Tuesday, August 29, 2017

All holiday homework



Riddle of the Day:                                             


A high-density particle lies at the origin of a Cartesian plane. An electron orbits around the particle at X^2 + Y^2 = D. Take the particle to be massless and a point. 

Let t be the amount of time 

When t = 0, the electron lies at the x axis.

The value of D is given as follows: D = 106.9(0.69)^t -6.9 and D>0
Given that the electron orbits counter-clockwise at a rate of one second per successive phase, meaning 1 round per second, 

a) i)find the value of when the electron strikes the particle
ii) if a Tangent were to be drawn at the incidence of the point at which the electron strikes the particle, find the gradient of that tangent of incidence.

Any MT Hw

Chemistry:
- Periodic table P1
- Metals checkpoint 3
- virtual lab

E Maths:
(optional) Acelearning 

Biotech:
- Nil

Social Studies:
- AA by this coming Wednesday 2359

A Maths:
- I think it's in GC

English:

History:
- Nil

Geography
- Monsoon winds google document 

Physics:

If You haven't already(like me) finish up your theory file 

Biology:
- Nil 

Design Studies 
1. Floor Plan
2. Site Plan
3. Bubble Diagram

4. One point persp.

Friday, August 25, 2017

Weekend checklist and new riddle


R
i
ddle of the Day:                                             

Make no mistake 
Hearts of stone, 
wielders of blades, 
ever marching,
always slaying
bodies littered across the plain
not a drop of blood though many slain
defilers of queens
warriors scarred
marching through your backyard

Any MT Hw

Chemistry:
- Metals Checkpoint

E Maths:
(optional) Acelearning 

Biotech:
- Nil

Social Studies:
- AA by this coming Wednesday 

A Maths:
- Nil

English:
- Nil

History:
- Nil

Geography
- Watch the videos and complete the document 

Physics:

If You haven't already(like me) finish up your theory file 

Biology:
- Nil 



Thursday, August 24, 2017

Homeworks :D to do


R
i
ddle of the Day:                                             

Make no mistake 
Hearts of stone, 
wielders of blades, 
ever marching,
always slaying
bodies littered across the plain
not a drop of blood though many slain
defilers of queens
warriors scarred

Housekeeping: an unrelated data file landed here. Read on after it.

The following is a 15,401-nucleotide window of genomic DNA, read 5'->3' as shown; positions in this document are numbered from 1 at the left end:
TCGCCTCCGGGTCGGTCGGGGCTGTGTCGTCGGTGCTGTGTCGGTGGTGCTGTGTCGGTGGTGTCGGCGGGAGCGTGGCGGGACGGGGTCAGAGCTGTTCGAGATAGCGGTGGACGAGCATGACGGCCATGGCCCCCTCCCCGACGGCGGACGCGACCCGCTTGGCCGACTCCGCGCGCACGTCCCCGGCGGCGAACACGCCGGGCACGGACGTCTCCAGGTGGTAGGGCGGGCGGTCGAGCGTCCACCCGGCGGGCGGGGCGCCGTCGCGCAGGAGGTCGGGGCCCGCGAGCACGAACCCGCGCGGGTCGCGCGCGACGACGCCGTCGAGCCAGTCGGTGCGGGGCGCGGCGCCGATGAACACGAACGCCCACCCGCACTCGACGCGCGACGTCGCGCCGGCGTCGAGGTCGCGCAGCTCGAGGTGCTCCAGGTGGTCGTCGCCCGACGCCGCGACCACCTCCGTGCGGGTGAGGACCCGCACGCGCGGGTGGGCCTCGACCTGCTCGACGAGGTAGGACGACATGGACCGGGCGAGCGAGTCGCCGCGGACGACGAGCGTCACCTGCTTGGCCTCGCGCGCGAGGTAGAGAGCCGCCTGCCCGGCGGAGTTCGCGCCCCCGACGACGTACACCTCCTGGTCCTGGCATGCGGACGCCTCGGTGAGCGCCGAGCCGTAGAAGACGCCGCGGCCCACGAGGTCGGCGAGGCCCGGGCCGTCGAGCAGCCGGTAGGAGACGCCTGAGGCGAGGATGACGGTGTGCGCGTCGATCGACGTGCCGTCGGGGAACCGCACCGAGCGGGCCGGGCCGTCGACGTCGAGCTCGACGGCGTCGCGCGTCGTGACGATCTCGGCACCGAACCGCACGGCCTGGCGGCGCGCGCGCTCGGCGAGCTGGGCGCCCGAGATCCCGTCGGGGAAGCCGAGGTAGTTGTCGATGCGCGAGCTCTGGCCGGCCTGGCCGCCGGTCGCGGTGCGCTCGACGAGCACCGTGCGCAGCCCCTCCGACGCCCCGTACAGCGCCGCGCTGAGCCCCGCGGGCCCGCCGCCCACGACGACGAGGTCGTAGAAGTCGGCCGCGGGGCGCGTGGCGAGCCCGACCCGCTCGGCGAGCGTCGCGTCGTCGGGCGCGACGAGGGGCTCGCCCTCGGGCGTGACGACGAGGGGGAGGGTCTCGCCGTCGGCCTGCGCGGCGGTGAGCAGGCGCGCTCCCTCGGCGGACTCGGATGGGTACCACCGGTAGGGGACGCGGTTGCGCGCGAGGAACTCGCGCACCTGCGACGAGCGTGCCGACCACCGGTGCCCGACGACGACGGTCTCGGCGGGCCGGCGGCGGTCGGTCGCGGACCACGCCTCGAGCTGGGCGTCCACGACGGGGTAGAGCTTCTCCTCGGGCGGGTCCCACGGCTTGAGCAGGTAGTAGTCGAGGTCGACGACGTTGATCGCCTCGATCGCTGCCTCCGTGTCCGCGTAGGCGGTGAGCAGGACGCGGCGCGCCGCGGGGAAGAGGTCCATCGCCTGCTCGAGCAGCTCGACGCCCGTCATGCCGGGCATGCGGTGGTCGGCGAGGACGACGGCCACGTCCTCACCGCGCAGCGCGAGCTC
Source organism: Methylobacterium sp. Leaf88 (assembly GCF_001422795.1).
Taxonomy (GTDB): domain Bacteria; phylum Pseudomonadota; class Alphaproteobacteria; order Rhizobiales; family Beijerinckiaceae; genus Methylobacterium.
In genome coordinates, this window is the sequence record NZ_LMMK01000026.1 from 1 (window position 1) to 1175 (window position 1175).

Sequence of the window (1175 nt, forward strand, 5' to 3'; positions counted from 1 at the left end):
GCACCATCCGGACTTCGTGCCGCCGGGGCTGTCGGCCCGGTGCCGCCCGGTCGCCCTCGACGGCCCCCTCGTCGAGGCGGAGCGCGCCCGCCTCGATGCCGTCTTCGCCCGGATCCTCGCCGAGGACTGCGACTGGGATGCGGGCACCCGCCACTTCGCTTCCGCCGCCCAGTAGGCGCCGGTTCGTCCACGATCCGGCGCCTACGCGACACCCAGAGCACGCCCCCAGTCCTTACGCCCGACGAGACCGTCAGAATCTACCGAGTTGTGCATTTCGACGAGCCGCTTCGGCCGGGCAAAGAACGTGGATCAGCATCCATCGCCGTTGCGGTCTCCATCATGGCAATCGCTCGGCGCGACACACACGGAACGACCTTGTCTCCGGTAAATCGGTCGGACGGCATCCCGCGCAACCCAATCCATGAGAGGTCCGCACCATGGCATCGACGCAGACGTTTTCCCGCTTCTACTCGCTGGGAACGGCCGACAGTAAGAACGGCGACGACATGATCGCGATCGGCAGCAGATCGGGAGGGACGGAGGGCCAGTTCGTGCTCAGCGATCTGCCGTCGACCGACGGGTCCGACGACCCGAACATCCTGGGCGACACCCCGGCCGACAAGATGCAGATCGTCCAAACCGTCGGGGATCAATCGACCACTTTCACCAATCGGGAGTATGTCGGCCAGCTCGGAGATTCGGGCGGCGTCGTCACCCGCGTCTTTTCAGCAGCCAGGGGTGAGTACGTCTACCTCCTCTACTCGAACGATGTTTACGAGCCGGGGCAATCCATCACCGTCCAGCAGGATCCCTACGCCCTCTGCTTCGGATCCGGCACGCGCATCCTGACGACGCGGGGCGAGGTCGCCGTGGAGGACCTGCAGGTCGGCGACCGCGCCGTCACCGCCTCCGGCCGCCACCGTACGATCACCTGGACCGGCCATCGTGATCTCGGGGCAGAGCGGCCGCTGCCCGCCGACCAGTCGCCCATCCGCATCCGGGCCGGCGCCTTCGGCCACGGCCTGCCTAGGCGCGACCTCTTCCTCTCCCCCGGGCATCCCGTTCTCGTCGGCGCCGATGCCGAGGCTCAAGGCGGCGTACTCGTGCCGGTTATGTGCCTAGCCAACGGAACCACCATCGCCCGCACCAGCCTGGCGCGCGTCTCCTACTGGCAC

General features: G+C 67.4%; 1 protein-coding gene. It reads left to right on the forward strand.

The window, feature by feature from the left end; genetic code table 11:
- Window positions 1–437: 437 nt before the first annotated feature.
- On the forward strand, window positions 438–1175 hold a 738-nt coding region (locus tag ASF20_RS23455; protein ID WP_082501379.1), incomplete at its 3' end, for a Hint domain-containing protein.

marching through your backyard

Any MT Hw

Chemistry:
- Nil

E Maths:
(optional) Acelearning 

Biotech:
- Nil

Social Studies:
- PT

A Maths:
- GC Hw

English:
- Remember to Reflective essay
- Summary Video

History:
- Nil

Geography
- Read up about the Coriolis effect

Physics:

a) Please complete all the following e-Learning tasks by T3W9 Monday (21 August 2017). There will be a Unit Test on EM Waves in T3W9 or T3W10 to test your mastery of the concepts. 

1. Flipped lesson on EM Waves (slides)
2. Read the Marshall Cavendish Textbook (pg 274~281)
3. Complete all questions in the Workbook Worksheet 14 (EM Waves)

- Theory and Practical file

- For Daanish- Worksheet 11

Biology:
- Practical worksheet


For Ashley

A Math: New Trig identities, extend your practice

Chem: Metals and making sense of their reactivity

Geog: Wrapping up Land and Sea Breeze

Wednesday, August 23, 2017

Wednesday Homework


R
i
ddle of the Day:                                             
A plastic cube 10m x 10m x 10m is dropped into pure water and submerges exactly halfway. Don’t take into account atmospheric pressure, find the density of the cube.

Hint: Search 'Archimedes' principle'
Any MT Hw

Chemistry:
- Metal inquiry activity and checkpoint practice 1

E Maths:
- Nil

Biotech:
- Nil

Social Studies:
- PT
- Inference practice

A Maths:
- GC Hw

English:
- Remember to Reflective essay
- Summary Video

History:
- Nil

Geography
- Read up about the Coriolis effect

Physics:

a) Please complete all the following e-Learning tasks by T3W9 Monday (21 August 2017). There will be a Unit Test on EM Waves in T3W9 or T3W10 to test your mastery of the concepts. 

1. Flipped lesson on EM Waves (slides)
2. Read the Marshall Cavendish Textbook (pg 274~281)
3. Complete all questions in the Workbook Worksheet 14 (EM Waves)

- Theory and Practical file


Biology:
- Nil



Tuesday, August 22, 2017

Tuesday


R
i
ddle of the Day:                                             
A plastic cube 10m x 10m x 10m is dropped into pure water and submerges exactly halfway. Don’t take into account atmospheric pressure, find the density of the cube.

Hint: Search 'Archimedes' principle'
Any MT Hw

Chemistry:
- Nil

E Maths:
(optional) Acelearning 

Biotech:
- Nil

Social Studies:
- PT

A Maths:
- GC Hw

English:
- Remember to Reflective essay
- Summary Video

History:
- Nil

Geography
- Read up about the Coriolis effect

Physics:


a) Please complete all the following e-Learning tasks by T3W9 Monday (21 August 2017). There will be a Unit Test on EM Waves in T3W9 or T3W10 to test your mastery of the concepts. 

1. Flipped lesson on EM Waves (slides)
2. Read the Marshall Cavendish Textbook (pg 274~281)
3. Complete all questions in the Workbook Worksheet 14 (EM Waves)

- Theory and Practical file

- For Daanish- Worksheet 11

Biology:
- Practical worksheet


For Ashley

A Math: New Trig identities, extend your practice

Chem: Metals and making sense of their reactivity